Such a large proportion of the population have enjoyed working from home, and many employers are talking about implementing structures to allow it to continue in some form or other. Businesses are always looking for ways to entice new talent through the doors and the ones that offer WFH opportunities will be the ones who pick up the brightest and best people. So while businesses may prefer to have everyone in the office working nine to five, if they want to continue leading their respective field they will have to adapt and evolve to meet the demands of a workforce that wants the option of spending a day or two each week working in their pants.
Working in the creative sector we have contact with lots of companies in a lot of sectors. Throughout the pandemic we have been discussing the challenges faced by a wide variety of businesses and sectors. Most first-hand information has been positive, but there are some horror stories out there; employees left stranded without adequate communication or support.
There is little doubt that company culture will have been tested to a degree never seen before. My experience is that the vast majority of businesses have risen to the challenge and proved that their company values weren’t simply vacuous statements inserted into PowerPoint documents and bandied around at internal presentations.
Those businesses that have looked after their people (as well as they could do under the circumstances), been great communicators and shown clear leadership will win. They will reap the rewards through increased staff retention, better employee engagement and a stronger, more united team. The benefits could last for a long time if harnessed and nurtured; happy staff are ambassadors for any business and in a marketplace like the Channel Islands - where good people are in short supply - having a team that sing your praises will attract more good people far more effectively than any recruitment campaign.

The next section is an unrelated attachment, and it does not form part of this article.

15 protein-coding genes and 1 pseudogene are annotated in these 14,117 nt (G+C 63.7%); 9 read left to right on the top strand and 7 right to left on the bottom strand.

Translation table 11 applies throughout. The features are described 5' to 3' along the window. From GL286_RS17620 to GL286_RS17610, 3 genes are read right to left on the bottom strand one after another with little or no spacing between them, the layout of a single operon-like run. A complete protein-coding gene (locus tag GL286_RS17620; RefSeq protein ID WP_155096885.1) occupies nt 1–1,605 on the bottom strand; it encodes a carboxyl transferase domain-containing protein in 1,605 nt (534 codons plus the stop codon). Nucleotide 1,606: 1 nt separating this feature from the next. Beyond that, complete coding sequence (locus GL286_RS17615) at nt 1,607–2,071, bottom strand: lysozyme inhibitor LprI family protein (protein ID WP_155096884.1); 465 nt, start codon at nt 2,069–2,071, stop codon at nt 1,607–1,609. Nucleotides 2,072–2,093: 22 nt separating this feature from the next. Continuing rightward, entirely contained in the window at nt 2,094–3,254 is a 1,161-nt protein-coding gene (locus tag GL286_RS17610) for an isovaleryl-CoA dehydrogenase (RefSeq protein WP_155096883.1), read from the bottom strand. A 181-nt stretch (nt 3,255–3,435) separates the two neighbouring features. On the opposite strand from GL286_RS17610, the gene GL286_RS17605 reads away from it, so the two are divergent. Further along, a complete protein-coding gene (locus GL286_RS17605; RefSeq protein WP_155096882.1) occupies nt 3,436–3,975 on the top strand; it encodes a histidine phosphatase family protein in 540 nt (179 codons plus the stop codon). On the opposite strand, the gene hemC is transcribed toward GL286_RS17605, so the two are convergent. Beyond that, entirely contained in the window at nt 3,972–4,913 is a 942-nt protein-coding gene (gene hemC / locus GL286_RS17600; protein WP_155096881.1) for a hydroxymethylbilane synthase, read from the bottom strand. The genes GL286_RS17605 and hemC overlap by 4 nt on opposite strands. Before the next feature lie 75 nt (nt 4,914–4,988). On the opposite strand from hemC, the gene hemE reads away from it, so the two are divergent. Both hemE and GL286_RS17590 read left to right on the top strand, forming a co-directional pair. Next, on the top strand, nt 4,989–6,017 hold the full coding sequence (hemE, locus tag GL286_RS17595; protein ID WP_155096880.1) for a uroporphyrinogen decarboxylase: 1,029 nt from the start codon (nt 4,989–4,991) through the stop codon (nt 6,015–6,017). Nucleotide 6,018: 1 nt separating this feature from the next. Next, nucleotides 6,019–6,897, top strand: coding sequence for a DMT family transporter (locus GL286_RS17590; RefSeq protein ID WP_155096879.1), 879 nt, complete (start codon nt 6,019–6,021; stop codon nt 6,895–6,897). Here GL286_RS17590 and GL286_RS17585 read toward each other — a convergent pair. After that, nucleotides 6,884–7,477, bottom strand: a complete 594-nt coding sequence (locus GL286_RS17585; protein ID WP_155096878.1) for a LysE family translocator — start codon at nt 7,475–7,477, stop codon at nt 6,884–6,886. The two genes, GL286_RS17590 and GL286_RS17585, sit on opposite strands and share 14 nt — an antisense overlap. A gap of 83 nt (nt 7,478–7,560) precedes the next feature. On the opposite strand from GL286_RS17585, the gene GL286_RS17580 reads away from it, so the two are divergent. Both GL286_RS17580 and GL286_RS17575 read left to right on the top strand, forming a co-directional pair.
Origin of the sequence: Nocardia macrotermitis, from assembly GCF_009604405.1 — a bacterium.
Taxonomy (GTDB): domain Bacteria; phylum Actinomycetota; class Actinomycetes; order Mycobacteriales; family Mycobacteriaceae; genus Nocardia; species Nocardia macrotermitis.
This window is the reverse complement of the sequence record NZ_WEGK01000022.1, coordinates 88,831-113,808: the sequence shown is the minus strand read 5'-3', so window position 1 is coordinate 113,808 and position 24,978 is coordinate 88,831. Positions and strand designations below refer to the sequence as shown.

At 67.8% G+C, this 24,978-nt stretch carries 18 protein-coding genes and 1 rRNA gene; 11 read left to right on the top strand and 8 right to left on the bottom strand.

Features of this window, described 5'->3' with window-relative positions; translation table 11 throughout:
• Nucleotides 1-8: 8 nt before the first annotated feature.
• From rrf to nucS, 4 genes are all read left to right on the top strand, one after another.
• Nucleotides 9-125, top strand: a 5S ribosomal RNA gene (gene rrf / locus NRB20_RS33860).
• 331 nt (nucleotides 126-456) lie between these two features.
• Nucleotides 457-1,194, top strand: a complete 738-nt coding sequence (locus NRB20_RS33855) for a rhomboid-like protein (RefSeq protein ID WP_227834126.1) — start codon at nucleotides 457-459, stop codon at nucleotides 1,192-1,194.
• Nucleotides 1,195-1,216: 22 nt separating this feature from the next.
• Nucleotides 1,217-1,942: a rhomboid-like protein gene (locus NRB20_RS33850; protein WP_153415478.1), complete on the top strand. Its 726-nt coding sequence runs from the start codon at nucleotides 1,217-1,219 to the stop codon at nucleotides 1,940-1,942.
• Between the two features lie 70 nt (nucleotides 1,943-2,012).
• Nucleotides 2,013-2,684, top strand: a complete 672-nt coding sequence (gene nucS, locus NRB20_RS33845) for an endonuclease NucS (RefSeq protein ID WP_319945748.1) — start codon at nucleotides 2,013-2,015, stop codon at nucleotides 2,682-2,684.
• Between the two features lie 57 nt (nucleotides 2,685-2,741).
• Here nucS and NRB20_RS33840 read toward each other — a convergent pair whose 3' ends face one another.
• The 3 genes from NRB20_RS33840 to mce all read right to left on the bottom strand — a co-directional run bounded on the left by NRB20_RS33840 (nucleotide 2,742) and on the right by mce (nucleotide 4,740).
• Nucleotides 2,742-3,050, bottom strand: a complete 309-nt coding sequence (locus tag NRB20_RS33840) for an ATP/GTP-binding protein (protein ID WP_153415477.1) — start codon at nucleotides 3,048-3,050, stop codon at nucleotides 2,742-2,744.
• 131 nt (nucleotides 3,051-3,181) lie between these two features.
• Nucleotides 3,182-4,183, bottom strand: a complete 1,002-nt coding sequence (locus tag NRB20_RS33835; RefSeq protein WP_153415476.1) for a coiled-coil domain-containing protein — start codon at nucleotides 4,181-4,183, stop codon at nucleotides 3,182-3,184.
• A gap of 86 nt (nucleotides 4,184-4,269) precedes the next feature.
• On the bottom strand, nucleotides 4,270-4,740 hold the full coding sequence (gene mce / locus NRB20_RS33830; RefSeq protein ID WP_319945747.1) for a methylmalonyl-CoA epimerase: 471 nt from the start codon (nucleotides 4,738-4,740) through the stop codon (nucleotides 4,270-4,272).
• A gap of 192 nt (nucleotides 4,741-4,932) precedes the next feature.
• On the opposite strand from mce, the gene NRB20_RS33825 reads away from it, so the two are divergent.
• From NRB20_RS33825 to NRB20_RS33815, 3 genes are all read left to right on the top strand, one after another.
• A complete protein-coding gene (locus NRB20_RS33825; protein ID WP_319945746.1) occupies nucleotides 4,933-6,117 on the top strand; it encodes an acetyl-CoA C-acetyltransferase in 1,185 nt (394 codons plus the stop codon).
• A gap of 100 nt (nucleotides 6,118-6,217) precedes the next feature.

For those businesses that failed to meet the demands of the pandemic, those who left their people high and dry or questioning their importance to their workplace, there is likely a tough road ahead. Once the true company culture has been revealed, it’s almost impossible to mask over. If a business let down their staff in their time of need then those people will be left feeling betrayed and unvalued. In short, they’ll be looking elsewhere for a company that treats them better.
Kindness & Humility
Let’s face it, we’ve all been tested. It’s been a challenging time, but the global effect of Covid-19 has put us all in the same boat at the same time. The effects of the virus have brought thriving businesses to their knees, rendered well-considered business plans useless, and created weaknesses that were previously strengths.
Throughout this turbulent time people could have been forgiven for being less kind, less humble. But communities around the world have pulled together, united in their efforts to help those around them. The business world has been no different; companies have strived to do what they can to make life better for their own people and the communities in which they operate.
It’s less a prediction and more of a hope. I hope that the openness and positivity, which has been boundless while in lockdown, continues. I hope that the generosity of spirit shown to those in less fortunate circumstances finds its way into daily life as we emerge into this brave new world.
I hope that we emerge from this time of uncertainty stronger, kinder, more united.
I’ll keep my fingers crossed that I’m not proved wrong on this one.